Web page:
Mexico Sues Gun Companies in U.S., Accusing Them of Fueling Violence

Mexico Sues Gun Companies in U.S., Accusing Them of Fueling Violence
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Mexico Sues Gun Companies in U.S., Accusing Them of Fueling Violence

Mexico Sues Gun Companies in U.S., Accusing Them of Fueling Violence

MEXICO CITY – As a first step, the Mexican government on Wednesday filed a lawsuit in the United States against 11 manufacturers and suppliers of firearms, accusing them of negligently facilitating the flow of weapons to powerful drug cartels and to allow a huge bloodshed in Mexico.

The lawsuit, filed in federal court in Massachusetts, accuses companies such as Smith & Wesson and Colt of designing, marketing, distributing and selling weapons “in a way they know how to regularly arm drug cartels in Mexico.” .

“For decades, the government and its citizens have been victims of a deadly stream of military-style weapons and other particularly lethal weapons that flow from the United States across the border,” the lawsuit said. The influx of arms is “the predictable result of the deliberate actions and business practices of the accused”.

Mexican officials have long accused gunmakers and lax US regulations of playing a role in the violence raging in the country. But officials said it was the first time a national government has taken action against gun companies in the United States.

Mexico has strict laws regulating the sale and private use of firearms, and the country’s drug trafficking groups often arm themselves with weapons smuggled across the border. The Justice Department found that 70% of firearms submitted for tracing in Mexico between 2014 and 2018 came from the United States.

“These weapons are intimately linked to the violence that Mexico is experiencing today,” Foreign Minister Marcelo Ebrard said Wednesday at a press conference.

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The Mexican government said in the lawsuit that US gun laws have a direct effect on violence in Mexico. When the US ban on assault weapons ended in 2004, the government said gun manufacturers “exploited the opening to dramatically increase production, especially military-style assault rifles. favored by the drug cartels “.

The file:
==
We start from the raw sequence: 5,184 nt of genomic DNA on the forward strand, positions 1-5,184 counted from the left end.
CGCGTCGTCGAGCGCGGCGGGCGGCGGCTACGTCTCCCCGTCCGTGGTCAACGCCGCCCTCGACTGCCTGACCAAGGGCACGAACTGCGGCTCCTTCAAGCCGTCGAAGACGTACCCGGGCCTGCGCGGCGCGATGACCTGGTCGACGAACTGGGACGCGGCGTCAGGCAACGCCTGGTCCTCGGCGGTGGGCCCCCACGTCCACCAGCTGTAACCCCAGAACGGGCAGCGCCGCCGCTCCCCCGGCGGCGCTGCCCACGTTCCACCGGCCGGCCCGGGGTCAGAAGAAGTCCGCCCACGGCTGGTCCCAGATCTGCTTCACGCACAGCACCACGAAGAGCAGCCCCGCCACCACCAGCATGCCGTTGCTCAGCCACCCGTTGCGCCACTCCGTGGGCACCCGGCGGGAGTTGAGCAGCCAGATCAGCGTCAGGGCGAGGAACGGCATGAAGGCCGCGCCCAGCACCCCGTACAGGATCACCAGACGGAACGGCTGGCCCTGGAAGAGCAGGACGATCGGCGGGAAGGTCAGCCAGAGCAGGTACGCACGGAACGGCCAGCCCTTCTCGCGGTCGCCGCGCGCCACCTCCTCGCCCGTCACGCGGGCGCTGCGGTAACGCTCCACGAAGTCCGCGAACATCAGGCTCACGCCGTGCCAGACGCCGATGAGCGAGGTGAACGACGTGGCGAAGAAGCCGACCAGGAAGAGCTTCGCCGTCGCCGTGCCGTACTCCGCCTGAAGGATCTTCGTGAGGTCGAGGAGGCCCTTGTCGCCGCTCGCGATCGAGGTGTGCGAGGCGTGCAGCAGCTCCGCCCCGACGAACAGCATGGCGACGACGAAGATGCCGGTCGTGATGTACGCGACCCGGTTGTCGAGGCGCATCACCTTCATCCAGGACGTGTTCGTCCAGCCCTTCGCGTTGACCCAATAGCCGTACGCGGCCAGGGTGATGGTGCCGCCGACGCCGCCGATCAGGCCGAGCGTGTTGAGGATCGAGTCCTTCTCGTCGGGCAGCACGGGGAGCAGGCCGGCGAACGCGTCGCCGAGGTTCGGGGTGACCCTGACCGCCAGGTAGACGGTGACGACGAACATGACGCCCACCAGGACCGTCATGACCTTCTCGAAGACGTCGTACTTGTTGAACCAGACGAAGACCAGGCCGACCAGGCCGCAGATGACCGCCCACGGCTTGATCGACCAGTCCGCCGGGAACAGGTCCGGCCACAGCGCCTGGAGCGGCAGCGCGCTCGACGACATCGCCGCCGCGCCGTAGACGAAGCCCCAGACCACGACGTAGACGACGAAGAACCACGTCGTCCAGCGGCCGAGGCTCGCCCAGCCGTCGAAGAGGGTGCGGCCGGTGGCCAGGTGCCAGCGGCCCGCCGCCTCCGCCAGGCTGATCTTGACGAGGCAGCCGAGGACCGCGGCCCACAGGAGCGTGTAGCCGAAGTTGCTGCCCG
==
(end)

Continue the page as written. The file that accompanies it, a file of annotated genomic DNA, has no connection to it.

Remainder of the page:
At the same time, murders in Mexico began to rise, reaching record levels in 2018, when more than 36,000 people were killed across the country.

The lawsuit was filed the day after Mr. Ebrard attended a ceremony commemorating the 23 people killed by a gunman at a Walmart store in El Paso, Texas, in 2019, including several Mexican citizens.

Despite President Andrés Manuel López Obrador’s election promise that year to stem the bloodshed by tackling the root causes of the violence, a strategy he called “no bullets”, authorities have so far not been able to blunt the carnage.

Since Mr López Obrador’s landslide victory three years ago, the number of murders has fallen by less than 1%. So far this year, more than 16,000 people have been killed in Mexico, according to government figures.

It is not clear what chance the Mexican government has of winning in its lawsuit. A 2005 US federal law granted firearm manufacturers sweeping immunity from prosecution by victims of gun violence and their families. But President Biden has repeatedly expressed his support for the repeal of the law.

Officials from Mexico’s Foreign Ministry said the ultimate goal of the lawsuit was to get American arms manufacturers to be more responsible in the sale and marketing of their weapons. The lawsuit does not specify how much compensation the government is seeking, but Foreign Ministry officials said they calculated up to $ 10 billion in potential damage.

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The companies named in the lawsuit are Smith & Wesson; Barrett Firearms Manufacturing; Beretta United States; Beretta Holding; International weapons of the century; Colt’s manufacturing company; Glock, Inc .; Glock Ges.mbH; Sturm, Ruger & Co.; and Witmer Public Safety Group and Interstate Arms, both firearms suppliers.

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